Thursday, September 19, 2013

To Agalma!

Yesterday at midnight and a bit I went down
In the small square where I met you
Some statue which saw me it remembered me
And it didn’t deny to hear my pain

And I spoke to it for you and for me
And its eyes filled with tears and all the time they were crying
I told to it for your behaviour and for your other
For your unforgivable big mistakes

And then, my God, I burst into tears
That the dawn found me like a rag
With the statue in the road we walked together
It wiped my eyes and we changed road
Agalma is an ancient Greek term for a pleasing gift presented to the gods as a votive offering. The agalma was intended to woo the gods, to dazzle them with its wondrous features and so gain favour for its bearer. The agalma, therefore, was endowed with magical powers beyond its apparent superficial value. Over time, the term ‘agalma’ has come to mean an iconic image, something beautiful – an object to be treasured. This is the context in which Jacques Lacan used the term ‘agalma’.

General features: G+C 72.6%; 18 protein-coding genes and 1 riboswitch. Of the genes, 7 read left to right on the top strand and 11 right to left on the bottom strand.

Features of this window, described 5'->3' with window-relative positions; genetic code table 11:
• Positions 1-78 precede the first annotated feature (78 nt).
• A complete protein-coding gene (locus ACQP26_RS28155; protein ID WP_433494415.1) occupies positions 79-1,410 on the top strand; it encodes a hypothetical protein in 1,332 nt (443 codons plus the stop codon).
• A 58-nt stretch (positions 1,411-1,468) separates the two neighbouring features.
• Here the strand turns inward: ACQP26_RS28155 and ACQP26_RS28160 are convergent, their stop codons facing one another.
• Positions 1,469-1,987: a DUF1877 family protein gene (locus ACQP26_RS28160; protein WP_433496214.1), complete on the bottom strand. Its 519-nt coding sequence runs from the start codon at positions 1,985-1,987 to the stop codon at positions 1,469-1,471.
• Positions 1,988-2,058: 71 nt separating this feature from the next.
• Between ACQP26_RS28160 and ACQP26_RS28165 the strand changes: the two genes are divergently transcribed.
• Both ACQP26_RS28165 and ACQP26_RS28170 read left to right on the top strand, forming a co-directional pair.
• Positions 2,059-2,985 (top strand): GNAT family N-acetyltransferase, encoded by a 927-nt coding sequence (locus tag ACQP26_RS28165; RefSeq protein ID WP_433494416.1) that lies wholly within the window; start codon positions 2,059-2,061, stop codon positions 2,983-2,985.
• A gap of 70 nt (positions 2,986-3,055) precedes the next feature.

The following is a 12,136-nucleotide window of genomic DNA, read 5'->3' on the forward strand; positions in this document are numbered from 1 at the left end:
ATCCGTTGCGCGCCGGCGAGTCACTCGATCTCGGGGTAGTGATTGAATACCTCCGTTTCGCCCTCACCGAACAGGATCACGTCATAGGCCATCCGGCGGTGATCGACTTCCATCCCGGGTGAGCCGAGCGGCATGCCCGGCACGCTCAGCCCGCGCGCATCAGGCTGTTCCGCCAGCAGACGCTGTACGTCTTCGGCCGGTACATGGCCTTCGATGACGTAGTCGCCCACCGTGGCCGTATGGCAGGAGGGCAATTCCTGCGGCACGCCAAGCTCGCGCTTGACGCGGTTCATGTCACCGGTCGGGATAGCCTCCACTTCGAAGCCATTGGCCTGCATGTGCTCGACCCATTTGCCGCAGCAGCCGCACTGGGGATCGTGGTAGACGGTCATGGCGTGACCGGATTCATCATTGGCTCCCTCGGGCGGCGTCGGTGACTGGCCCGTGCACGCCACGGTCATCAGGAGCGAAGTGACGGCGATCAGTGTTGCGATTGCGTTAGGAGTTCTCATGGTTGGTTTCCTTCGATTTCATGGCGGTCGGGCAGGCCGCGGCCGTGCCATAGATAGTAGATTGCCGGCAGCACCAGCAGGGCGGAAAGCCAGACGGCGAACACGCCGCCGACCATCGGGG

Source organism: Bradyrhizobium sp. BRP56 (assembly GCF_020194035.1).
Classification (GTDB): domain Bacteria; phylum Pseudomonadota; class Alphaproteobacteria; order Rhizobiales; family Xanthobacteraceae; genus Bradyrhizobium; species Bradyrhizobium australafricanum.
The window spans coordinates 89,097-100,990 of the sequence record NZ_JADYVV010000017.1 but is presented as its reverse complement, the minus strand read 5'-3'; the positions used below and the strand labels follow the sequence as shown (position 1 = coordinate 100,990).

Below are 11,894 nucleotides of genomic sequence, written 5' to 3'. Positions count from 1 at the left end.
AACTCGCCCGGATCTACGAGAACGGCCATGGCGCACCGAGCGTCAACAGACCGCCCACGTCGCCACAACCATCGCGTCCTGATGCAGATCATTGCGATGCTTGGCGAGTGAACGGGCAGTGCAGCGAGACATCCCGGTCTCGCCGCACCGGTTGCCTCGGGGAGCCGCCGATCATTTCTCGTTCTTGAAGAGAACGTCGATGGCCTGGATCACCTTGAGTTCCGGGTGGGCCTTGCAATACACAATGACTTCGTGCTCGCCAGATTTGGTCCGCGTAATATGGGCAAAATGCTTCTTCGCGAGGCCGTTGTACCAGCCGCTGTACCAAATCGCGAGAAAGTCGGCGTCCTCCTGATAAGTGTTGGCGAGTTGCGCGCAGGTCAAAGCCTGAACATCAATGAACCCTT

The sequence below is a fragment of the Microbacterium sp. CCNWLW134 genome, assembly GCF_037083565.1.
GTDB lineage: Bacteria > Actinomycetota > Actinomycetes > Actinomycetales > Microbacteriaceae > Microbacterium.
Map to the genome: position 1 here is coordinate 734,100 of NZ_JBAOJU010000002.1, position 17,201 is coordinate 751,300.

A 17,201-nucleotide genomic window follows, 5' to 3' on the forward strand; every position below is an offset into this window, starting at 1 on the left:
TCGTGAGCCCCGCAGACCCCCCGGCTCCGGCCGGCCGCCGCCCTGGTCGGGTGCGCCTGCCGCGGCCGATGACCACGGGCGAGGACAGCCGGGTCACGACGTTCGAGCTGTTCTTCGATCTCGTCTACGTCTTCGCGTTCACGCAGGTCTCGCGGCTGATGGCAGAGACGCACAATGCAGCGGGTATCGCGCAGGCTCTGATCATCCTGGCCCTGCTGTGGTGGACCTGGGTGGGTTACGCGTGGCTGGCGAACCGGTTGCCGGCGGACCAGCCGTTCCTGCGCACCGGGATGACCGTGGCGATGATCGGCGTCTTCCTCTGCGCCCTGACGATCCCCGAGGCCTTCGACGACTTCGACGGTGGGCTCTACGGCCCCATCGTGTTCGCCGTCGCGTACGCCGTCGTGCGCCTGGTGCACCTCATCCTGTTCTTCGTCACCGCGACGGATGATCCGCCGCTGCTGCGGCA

Lacan introduced the term in his Seminar VIII (1960-1961), writing on Socrates' Symposium. The agalma is defined by love; it is the inestimable object of desire which ignites our desire. Relating this to the analytic setting, Lacan proposed that the ‘agalma’ is the treasure which we seek in analysis, the unconscious truth we wish to know.

In psychoanalysis, the analyst seeks to establish a transference with the subject. Within this transference, a discourse develops, a discourse between the client as speaking subject and the analyst as the Other. The transference relationship is what defines the agalma. It is the agalma, the inestimable object of desire, that becomes the agent of the transference relationship. The promise of this beloved object supports the client through the analysis. Seeking to discover this treasure, the client avows his or her desire, as manifested in the discourse.

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